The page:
By Paulyne L. Fermin
I chanced upon designer Merriam Batara’s Instagram account and found myself tapping the heart icon on so many of her posts. Her creations, which include wired cuffs, bejeweled bags, intricate necklaces, and tassel earrings, excited me. A week later (and after an animated phone conversation), we sat down in a well-lit café to talk about her eponymous brand.
“I only produce just two or three pieces per design. This way my clients feel special when they wear my one-of-a-kind creations,” she shared as she lay the accessories on the table. How absolutely beautiful, my thought bubble exclaimed as I picked up one lovely piece after another.
Merriam’s first foray into the accessories business started in college where she and a friend made and sold ornamental wired butterflies. Her parents owned a jewelry business in Bulacan and she honed her skills by practicing on leftover and defective stones found in the shop. As a struggling entrepreneur, she made the rounds of bazaars before meeting people who introduced her to influential people in the fashion world.
“I was so thrilled to see my work displayed at Firma and then my pieces were carried by Rajo Laurel’s atelier. But I had to overcome problems like capitalization and my reluctance to delegate. My business was growing and I had to evolve with it if I was to succeed.”
Merriam admits to the presence of politics in Philippine fashion. She has been rejected several times by stores and trade expos. Closed doors only made her more determined to excel in her craft. Through her travels, constant research, and practice, her designs are now being recognized locally and on the international stage. Her present roster of stylish clientele includes celebrities and fashion insiders.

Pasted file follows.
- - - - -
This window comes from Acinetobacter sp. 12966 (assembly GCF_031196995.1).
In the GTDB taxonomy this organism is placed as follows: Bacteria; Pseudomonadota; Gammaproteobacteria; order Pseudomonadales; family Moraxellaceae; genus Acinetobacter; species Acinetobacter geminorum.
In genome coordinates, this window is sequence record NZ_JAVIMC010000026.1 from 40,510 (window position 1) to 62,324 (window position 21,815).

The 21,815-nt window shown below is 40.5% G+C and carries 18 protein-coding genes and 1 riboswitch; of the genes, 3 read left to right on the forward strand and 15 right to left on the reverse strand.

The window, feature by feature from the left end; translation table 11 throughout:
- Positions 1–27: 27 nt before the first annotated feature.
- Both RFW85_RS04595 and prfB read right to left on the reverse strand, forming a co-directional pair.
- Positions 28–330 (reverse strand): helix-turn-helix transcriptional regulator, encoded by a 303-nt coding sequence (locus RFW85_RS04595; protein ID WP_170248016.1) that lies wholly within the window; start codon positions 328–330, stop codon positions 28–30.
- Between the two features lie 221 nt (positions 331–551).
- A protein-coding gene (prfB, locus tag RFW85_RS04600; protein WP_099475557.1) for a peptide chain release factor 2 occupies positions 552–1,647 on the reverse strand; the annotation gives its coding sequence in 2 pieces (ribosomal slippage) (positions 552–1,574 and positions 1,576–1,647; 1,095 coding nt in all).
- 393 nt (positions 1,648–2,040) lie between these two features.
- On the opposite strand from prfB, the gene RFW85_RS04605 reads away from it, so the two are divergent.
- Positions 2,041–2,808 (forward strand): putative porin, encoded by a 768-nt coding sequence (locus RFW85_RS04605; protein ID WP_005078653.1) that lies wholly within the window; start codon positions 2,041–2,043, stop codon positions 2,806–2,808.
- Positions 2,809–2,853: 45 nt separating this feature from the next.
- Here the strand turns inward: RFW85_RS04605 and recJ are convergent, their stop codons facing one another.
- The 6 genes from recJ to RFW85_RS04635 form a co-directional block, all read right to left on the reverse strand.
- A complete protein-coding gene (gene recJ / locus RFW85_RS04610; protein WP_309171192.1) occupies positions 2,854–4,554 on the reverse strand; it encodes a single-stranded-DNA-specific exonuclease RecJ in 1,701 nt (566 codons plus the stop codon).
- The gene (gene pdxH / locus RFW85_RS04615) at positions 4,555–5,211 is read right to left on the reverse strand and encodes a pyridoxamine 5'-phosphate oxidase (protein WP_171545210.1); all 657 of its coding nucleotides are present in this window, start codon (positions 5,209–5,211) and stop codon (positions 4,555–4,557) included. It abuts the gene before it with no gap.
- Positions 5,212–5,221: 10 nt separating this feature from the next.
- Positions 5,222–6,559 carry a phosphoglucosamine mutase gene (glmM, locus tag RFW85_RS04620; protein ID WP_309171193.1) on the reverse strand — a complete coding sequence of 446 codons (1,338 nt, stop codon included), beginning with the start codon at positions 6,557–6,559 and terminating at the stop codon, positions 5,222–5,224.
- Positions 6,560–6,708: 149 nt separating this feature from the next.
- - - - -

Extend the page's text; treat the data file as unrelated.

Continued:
Unlike other designers, Merriam rarely draws her designs. She instinctively knows which stones will go well together, what colors will blend and complement and how to marry the right fabric, thread, and gems. She does check color forecasts and keeps herself in the know about the new season’s fabrications and cuts.
The designer’s primary skill is bead embroidery. Glass beads, Swarovski crystals, semi-precious stones, and zippers are her preferred choice of materials. Her house still serves as her shop and she now employs a dozen locals who she rigorously trains. It’s interesting to know that all the backings of her pieces are made from scrap leather from a friend’s furniture business, which is Batara’s own take on going green.
Merriam describes herself as resourceful, hands-on, and cerebral. “Lately, I’ve been more focused on quality and editing. Although I’m constantly trying out new styles, I now find myself making more and more classic pieces. I want to exercise restraint while showcasing masterful craftsmanship,” she says decidedly.
The designer predicts that the current fascination over earrings (tassel, florals, pompoms) will carry on to the next season. Embellished purses made from local materials, cuffs, and hand/slave bracelets will also be must-have accessories.
What advice can she give to aspiring young designers? “What comes easy does not last. It’s patience and perseverance that got me here. I did my time and patiently waited for my turn. Be the best at what you do and, with hope, success will come to you in some form or measure.”
Merriam Batara jewellery is sold on shopvera.ch and seektheuniq.com, at Lanai at the Karrivin Plaza and at Firma at Greenbelt 3.
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